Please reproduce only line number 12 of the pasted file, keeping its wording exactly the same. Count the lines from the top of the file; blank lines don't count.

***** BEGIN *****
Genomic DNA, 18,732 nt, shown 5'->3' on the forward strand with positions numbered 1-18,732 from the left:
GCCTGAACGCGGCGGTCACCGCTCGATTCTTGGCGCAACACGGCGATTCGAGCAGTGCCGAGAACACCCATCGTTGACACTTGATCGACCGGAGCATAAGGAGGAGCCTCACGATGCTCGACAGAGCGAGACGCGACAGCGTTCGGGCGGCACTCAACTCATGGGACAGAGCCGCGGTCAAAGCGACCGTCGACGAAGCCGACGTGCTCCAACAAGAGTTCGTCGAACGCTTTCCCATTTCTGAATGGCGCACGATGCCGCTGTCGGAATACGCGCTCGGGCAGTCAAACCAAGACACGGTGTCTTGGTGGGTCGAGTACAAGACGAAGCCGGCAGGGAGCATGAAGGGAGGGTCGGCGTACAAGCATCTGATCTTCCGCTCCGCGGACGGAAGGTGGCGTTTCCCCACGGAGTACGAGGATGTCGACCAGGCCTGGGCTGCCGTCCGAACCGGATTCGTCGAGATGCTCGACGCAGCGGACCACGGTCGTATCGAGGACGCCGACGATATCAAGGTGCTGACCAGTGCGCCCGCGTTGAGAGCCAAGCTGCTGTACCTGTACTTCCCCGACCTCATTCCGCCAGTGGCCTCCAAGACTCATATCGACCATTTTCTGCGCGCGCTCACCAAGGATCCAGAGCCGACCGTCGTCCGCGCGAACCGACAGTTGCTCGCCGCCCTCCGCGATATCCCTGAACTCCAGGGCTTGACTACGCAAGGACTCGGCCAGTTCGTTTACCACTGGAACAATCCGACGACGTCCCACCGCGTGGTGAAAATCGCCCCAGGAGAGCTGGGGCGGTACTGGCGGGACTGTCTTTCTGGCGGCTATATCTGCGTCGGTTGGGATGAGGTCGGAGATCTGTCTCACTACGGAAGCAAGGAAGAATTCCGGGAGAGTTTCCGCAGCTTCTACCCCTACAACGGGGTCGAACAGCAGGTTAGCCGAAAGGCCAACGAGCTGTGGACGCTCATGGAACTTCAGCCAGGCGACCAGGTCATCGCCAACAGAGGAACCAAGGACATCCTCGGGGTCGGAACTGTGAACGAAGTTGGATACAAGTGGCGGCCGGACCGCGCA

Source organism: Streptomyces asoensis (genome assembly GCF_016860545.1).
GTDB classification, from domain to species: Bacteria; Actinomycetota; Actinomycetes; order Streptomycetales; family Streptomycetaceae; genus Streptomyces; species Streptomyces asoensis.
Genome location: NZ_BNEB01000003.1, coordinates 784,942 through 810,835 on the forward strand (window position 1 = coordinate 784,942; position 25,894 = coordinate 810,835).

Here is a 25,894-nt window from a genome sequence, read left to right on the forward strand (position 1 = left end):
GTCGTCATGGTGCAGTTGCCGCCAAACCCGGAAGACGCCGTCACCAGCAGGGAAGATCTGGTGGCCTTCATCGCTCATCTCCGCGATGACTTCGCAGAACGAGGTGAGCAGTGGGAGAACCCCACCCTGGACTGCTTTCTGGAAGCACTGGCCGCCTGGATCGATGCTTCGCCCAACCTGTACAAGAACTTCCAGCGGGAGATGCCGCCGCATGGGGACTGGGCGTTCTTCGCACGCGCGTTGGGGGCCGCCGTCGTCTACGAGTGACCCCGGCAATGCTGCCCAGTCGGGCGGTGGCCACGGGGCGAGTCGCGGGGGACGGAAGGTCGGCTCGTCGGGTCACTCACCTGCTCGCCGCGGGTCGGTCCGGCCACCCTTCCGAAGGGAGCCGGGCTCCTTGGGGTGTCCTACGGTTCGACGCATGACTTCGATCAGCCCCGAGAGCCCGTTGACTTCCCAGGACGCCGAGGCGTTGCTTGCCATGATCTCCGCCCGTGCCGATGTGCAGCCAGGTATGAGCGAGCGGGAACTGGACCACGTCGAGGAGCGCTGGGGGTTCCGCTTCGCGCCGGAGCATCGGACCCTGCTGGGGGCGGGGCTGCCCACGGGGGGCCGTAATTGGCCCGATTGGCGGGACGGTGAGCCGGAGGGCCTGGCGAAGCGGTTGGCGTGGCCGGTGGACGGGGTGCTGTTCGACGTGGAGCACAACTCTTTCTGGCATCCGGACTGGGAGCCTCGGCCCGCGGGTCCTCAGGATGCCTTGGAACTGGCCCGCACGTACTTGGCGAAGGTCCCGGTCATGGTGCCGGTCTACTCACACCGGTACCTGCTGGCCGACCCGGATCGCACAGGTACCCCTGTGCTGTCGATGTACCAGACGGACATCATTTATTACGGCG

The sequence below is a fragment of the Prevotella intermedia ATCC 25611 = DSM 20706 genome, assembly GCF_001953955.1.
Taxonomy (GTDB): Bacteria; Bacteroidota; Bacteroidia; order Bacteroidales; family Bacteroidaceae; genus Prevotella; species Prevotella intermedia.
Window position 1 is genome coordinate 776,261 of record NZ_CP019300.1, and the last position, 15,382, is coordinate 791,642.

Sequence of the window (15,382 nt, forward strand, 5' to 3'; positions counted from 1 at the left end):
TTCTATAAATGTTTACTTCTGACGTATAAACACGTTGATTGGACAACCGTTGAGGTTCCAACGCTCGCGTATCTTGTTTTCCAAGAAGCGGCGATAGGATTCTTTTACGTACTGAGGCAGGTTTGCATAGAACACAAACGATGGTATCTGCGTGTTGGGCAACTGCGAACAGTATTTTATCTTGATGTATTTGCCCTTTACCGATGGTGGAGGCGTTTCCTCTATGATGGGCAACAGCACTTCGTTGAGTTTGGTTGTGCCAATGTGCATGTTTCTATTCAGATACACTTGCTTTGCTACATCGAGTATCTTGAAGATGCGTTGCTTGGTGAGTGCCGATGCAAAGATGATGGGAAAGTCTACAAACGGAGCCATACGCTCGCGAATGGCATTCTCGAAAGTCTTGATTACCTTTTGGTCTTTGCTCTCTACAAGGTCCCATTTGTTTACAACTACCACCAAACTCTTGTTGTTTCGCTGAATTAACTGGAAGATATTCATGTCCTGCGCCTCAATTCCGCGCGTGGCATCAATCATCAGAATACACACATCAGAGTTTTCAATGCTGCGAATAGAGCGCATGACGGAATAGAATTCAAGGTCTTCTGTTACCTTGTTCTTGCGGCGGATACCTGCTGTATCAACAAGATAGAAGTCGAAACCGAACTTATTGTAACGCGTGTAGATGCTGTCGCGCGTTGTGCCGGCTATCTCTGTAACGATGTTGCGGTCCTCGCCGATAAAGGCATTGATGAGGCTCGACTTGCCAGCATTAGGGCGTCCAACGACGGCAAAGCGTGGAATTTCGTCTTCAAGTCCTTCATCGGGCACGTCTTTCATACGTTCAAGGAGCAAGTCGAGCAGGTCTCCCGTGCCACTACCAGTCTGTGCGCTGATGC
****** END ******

TTCTATAAATGTTTACTTCTGACGTATAAACACGTTGATTGGACAACCGTTGAGGTTCCAACGCTCGCGTATCTTGTTTTCCAAGAAGCGGCGATAGGATTCTTTTACGTACTGAGGCAGGTTTGCATAGAACACAAACGATGGTATCTGCGTGTTGGGCAACTGCGAACAGTATTTTATCTTGATGTATTTGCCCTTTACCGATGGTGGAGGCGTTTCCTCTATGATGGGCAACAGCACTTCGTTGAGTTTGGTTGTGCCAATGTGCATGTTTCTATTCAGATACACTTGCTTTGCTACATCGAGTATCTTGAAGATGCGTTGCTTGGTGAGTGCCGATGCAAAGATGATGGGAAAGTCTACAAACGGAGCCATACGCTCGCGAATGGCATTCTCGAAAGTCTTGATTACCTTTTGGTCTTTGCTCTCTACAAGGTCCCATTTGTTTACAACTACCACCAAACTCTTGTTGTTTCGCTGAATTAACTGGAAGATATTCATGTCCTGCGCCTCAATTCCGCGCGTGGCATCAATCATCAGAATACACACATCAGAGTTTTCAATGCTGCGAATAGAGCGCATGACGGAATAGAATTCAAGGTCTTCTGTTACCTTGTTCTTGCGGCGGATACCTGCTGTATCAACAAGATAGAAGTCGAAACCGAACTTATTGTAACGCGTGTAGATGCTGTCGCGCGTTGTGCCGGCTATCTCTGTAACGATGTTGCGGTCCTCGCCGATAAAGGCATTGATGAGGCTCGACTTGCCAGCATTAGGGCGTCCAACGACGGCAAAGCGTGGAATTTCGTCTTCAAGTCCTTCATCGGGCACGTCTTTCATACGTTCAAGGAGCAAGTCGAGCAGGTCTCCCGTGCCACTACCAGTCTGTGCGCTGATGC